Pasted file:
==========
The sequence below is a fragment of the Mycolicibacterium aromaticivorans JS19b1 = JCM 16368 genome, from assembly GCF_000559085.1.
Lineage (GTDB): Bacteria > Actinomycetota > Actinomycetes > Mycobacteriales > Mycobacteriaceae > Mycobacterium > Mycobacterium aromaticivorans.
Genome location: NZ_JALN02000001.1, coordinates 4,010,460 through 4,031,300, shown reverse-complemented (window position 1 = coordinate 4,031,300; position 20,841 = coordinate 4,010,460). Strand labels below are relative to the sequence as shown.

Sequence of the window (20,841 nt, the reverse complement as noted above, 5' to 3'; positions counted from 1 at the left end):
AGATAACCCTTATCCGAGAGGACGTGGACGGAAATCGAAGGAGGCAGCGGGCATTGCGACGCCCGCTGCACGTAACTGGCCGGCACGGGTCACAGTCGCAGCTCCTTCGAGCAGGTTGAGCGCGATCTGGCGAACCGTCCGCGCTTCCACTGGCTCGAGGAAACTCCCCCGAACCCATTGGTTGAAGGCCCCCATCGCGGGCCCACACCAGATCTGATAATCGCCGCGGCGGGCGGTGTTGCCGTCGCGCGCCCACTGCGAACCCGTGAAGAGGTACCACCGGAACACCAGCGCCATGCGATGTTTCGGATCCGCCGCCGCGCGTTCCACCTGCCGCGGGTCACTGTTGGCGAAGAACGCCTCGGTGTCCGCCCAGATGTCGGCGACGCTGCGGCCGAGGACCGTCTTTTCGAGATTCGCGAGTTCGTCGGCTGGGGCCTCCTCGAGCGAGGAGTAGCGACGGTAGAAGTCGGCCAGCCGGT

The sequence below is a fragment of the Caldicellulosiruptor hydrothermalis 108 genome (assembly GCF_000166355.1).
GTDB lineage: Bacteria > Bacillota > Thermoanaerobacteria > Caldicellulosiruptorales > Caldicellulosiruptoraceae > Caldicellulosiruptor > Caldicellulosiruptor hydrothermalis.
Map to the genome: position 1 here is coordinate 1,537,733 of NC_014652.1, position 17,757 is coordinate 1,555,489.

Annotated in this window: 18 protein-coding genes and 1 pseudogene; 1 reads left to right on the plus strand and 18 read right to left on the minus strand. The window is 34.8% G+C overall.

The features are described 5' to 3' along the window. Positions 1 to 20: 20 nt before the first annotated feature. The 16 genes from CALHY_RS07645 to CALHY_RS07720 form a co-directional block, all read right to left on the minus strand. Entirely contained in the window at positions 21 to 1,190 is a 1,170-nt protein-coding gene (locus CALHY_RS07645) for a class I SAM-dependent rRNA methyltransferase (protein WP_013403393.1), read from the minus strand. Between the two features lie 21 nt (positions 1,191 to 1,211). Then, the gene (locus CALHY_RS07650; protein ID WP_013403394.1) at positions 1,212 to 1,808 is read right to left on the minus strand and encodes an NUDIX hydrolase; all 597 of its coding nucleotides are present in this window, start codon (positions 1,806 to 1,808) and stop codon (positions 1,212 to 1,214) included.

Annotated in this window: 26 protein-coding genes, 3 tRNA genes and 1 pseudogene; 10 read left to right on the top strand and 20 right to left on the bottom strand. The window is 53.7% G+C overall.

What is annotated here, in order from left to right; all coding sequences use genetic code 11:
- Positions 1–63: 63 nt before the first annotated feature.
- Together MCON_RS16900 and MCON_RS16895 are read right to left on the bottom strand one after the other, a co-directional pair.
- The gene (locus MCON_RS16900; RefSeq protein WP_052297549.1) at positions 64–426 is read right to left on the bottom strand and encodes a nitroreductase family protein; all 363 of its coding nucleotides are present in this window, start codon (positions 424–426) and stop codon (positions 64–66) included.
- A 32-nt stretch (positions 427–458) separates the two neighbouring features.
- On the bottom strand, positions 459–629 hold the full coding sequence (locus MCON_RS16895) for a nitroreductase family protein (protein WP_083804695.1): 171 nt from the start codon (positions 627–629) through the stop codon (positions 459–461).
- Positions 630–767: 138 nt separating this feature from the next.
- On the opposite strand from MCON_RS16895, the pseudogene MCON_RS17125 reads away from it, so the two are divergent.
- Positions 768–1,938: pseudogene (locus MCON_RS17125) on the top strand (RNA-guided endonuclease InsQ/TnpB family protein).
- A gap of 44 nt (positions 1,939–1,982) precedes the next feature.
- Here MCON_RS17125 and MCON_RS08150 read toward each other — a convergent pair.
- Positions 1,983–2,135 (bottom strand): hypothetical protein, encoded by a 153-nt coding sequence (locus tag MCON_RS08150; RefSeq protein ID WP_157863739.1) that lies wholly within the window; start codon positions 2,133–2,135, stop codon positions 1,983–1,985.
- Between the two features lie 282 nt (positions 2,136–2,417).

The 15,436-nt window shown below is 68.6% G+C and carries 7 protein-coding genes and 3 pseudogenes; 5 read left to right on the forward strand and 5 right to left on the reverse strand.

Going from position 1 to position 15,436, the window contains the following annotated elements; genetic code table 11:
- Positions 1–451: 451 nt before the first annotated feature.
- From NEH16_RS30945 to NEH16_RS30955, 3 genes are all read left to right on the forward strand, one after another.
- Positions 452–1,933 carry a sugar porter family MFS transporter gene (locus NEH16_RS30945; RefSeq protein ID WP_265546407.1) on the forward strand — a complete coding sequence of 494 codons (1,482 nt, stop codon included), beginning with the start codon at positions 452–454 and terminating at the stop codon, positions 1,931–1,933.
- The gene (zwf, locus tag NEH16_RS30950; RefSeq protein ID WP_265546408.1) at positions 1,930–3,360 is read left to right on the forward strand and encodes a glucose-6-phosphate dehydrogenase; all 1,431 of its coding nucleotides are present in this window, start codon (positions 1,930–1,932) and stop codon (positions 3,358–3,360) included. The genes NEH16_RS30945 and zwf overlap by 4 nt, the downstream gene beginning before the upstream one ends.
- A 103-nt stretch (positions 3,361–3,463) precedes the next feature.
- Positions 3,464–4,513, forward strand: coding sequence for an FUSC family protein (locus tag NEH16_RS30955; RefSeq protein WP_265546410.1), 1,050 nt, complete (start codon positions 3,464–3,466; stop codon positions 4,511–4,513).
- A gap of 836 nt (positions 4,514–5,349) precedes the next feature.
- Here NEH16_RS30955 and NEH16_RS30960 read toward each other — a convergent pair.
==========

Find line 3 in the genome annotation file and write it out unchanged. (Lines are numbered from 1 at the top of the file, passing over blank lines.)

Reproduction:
Genome location: NZ_JALN02000001.1, coordinates 4,010,460 through 4,031,300, shown reverse-complemented (window position 1 = coordinate 4,031,300; position 20,841 = coordinate 4,010,460). Strand labels below are relative to the sequence as shown.